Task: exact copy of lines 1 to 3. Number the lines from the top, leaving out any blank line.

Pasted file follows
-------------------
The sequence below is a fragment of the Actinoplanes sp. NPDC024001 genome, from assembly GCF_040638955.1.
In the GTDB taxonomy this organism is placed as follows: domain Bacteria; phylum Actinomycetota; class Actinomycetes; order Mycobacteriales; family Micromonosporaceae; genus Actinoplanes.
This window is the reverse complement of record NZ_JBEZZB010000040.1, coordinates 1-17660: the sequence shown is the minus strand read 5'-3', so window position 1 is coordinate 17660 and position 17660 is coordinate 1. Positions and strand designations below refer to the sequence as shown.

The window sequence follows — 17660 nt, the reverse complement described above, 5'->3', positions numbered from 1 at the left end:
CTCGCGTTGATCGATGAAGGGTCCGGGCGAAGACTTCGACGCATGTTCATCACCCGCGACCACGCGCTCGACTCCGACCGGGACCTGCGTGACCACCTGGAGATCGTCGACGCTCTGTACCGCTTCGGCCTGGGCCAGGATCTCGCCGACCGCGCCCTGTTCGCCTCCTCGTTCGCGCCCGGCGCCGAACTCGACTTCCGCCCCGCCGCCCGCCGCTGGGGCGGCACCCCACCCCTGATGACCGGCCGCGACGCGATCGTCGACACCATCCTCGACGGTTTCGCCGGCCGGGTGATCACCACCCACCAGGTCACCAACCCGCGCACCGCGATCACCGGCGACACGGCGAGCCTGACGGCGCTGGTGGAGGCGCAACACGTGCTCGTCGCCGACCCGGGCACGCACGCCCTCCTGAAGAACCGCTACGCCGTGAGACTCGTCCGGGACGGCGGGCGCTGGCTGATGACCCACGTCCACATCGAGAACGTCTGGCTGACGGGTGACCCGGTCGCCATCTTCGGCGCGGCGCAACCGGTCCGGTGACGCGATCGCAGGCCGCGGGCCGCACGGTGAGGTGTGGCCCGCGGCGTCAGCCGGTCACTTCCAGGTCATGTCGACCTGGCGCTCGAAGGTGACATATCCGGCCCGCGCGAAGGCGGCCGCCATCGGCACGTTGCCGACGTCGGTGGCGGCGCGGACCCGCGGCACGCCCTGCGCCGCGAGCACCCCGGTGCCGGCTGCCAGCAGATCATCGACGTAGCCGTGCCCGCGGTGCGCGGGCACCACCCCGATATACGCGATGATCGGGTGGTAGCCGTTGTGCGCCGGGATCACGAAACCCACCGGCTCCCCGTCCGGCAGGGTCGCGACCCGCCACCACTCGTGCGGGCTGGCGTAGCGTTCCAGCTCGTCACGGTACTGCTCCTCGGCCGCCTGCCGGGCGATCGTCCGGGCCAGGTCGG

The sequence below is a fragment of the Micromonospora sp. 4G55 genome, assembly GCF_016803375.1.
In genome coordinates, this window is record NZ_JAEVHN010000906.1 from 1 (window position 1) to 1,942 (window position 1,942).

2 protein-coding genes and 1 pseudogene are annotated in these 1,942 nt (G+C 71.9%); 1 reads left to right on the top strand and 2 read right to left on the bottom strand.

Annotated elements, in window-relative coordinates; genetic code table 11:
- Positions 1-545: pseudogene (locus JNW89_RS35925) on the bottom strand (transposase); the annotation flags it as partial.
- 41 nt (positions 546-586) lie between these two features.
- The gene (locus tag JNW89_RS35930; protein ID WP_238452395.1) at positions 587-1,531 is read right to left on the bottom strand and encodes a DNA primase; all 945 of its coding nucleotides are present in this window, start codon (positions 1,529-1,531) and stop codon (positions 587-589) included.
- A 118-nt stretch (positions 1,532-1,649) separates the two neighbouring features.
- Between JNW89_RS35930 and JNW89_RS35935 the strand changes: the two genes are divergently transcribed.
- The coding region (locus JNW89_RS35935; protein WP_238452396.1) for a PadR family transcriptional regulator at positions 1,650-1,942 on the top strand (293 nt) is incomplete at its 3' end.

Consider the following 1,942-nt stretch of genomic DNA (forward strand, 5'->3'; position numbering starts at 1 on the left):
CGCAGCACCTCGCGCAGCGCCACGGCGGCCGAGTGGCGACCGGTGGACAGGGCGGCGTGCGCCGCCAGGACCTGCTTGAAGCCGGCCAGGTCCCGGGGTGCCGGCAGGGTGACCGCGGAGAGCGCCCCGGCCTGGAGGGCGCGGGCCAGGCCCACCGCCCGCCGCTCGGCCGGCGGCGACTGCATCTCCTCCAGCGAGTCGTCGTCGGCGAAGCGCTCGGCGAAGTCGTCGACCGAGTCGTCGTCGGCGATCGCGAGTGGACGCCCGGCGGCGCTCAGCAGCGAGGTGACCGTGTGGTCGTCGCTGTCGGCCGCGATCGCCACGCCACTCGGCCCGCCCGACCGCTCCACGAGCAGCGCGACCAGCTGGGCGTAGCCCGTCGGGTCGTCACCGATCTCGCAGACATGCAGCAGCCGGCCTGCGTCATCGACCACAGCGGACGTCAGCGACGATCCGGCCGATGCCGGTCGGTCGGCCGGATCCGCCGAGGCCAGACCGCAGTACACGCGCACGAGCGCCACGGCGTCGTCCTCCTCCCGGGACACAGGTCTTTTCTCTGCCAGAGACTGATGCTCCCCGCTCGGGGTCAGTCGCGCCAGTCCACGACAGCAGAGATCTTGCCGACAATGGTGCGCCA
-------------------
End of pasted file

The sequence below is a fragment of the Actinoplanes sp. NPDC024001 genome, from assembly GCF_040638955.1.
In the GTDB taxonomy this organism is placed as follows: domain Bacteria; phylum Actinomycetota; class Actinomycetes; order Mycobacteriales; family Micromonosporaceae; genus Actinoplanes.
This window is the reverse complement of record NZ_JBEZZB010000040.1, coordinates 1-17660: the sequence shown is the minus strand read 5'-3', so window position 1 is coordinate 17660 and position 17660 is coordinate 1. Positions and strand designations below refer to the sequence as shown.